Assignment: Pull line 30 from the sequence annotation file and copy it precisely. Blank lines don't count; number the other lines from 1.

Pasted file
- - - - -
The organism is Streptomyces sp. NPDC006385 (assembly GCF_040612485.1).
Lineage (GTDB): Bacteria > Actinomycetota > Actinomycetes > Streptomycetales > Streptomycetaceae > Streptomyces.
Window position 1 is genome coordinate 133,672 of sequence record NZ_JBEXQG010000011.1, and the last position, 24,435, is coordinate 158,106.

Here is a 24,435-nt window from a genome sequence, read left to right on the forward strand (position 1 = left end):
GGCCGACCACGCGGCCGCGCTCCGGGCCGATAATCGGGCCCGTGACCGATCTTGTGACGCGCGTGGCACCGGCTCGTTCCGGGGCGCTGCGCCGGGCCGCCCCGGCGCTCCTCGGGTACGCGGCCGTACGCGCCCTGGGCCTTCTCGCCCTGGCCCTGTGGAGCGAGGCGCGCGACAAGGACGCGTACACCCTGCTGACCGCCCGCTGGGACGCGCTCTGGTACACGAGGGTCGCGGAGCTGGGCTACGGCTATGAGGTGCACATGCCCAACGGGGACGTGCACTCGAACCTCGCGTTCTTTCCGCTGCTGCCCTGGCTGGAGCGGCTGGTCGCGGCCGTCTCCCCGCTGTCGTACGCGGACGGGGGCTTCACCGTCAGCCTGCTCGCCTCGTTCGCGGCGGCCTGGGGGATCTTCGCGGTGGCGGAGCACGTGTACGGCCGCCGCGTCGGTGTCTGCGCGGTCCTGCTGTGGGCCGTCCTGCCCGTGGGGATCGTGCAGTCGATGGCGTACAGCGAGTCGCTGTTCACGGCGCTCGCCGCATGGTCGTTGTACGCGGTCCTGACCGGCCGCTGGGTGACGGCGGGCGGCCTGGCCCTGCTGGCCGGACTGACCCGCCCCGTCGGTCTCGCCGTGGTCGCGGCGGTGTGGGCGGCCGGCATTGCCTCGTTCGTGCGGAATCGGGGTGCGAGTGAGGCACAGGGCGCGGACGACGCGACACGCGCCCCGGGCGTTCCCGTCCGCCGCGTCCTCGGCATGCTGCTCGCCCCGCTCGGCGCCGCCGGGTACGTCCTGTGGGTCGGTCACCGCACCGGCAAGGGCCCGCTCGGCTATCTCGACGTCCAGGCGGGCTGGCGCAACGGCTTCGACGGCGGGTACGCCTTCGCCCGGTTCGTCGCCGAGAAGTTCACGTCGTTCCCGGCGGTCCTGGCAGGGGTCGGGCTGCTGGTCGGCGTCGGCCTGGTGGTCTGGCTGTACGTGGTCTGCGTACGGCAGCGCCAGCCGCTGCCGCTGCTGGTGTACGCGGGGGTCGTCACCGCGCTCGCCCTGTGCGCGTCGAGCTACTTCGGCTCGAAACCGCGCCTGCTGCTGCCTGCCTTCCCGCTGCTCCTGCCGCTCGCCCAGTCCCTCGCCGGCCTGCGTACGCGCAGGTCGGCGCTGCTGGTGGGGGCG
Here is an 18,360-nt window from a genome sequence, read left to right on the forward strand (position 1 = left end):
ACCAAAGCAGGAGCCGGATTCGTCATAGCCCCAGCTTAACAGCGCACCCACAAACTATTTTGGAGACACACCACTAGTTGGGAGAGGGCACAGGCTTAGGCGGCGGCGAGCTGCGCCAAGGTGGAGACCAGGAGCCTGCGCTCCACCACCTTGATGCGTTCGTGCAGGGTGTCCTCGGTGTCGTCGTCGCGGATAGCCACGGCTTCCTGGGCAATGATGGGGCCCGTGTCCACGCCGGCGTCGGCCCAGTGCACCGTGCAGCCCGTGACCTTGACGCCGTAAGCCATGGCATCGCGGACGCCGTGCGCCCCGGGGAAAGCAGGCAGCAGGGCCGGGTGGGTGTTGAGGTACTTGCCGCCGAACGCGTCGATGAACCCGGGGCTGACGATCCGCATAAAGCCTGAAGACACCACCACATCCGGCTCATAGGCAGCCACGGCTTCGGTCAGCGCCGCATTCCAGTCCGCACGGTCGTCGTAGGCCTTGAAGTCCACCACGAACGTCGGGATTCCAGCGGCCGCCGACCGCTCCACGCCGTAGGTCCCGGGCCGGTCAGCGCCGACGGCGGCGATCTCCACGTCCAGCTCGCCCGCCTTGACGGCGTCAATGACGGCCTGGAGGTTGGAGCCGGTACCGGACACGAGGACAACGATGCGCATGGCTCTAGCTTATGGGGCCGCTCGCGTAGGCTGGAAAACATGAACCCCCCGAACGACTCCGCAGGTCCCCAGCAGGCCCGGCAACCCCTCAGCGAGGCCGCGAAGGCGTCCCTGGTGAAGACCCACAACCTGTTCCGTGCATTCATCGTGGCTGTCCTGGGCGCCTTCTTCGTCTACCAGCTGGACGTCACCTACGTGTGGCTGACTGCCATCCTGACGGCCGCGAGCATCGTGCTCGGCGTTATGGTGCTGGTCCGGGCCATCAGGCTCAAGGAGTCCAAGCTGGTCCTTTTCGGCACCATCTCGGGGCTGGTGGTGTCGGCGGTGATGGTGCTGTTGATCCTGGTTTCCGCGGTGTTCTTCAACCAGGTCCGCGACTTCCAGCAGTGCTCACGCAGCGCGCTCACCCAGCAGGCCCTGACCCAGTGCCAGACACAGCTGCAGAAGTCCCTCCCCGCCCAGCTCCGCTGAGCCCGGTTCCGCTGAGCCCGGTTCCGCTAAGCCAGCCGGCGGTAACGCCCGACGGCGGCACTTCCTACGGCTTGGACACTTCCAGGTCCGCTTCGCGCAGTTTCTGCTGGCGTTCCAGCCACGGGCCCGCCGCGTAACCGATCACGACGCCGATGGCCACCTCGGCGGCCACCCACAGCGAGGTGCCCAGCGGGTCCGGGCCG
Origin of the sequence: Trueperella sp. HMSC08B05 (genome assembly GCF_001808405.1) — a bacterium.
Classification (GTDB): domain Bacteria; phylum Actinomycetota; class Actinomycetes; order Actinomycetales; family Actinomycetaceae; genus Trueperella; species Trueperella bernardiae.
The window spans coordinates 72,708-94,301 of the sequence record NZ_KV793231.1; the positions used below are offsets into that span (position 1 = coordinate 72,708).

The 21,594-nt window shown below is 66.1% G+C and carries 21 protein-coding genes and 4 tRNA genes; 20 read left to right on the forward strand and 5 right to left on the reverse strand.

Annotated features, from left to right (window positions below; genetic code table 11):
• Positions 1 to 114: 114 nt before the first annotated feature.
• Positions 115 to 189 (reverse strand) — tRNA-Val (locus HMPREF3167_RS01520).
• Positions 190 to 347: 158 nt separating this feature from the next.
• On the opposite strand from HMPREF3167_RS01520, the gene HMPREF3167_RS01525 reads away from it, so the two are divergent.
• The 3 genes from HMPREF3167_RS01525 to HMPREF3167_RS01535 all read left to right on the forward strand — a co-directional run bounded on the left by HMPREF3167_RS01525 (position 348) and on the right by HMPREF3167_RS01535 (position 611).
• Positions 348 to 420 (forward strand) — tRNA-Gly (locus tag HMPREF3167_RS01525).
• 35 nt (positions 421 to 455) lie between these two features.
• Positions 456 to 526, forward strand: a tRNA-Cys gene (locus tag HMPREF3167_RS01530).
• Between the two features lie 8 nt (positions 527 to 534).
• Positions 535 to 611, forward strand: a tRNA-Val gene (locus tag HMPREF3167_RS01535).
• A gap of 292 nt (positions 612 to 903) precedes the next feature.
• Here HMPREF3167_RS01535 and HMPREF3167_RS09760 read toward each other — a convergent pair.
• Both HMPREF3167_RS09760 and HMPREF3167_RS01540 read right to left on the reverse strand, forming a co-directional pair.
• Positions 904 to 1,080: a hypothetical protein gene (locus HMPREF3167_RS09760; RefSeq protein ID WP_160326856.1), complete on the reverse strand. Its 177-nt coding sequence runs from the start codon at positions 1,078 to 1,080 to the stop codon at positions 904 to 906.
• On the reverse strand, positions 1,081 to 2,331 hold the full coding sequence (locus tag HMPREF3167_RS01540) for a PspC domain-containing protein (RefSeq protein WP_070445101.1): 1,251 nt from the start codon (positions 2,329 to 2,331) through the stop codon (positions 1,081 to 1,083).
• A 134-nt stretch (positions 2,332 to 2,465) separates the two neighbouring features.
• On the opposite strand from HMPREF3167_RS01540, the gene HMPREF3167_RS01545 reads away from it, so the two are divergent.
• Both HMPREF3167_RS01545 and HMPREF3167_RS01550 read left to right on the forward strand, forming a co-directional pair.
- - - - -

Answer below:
• Both HMPREF3167_RS01545 and HMPREF3167_RS01550 read left to right on the forward strand, forming a co-directional pair.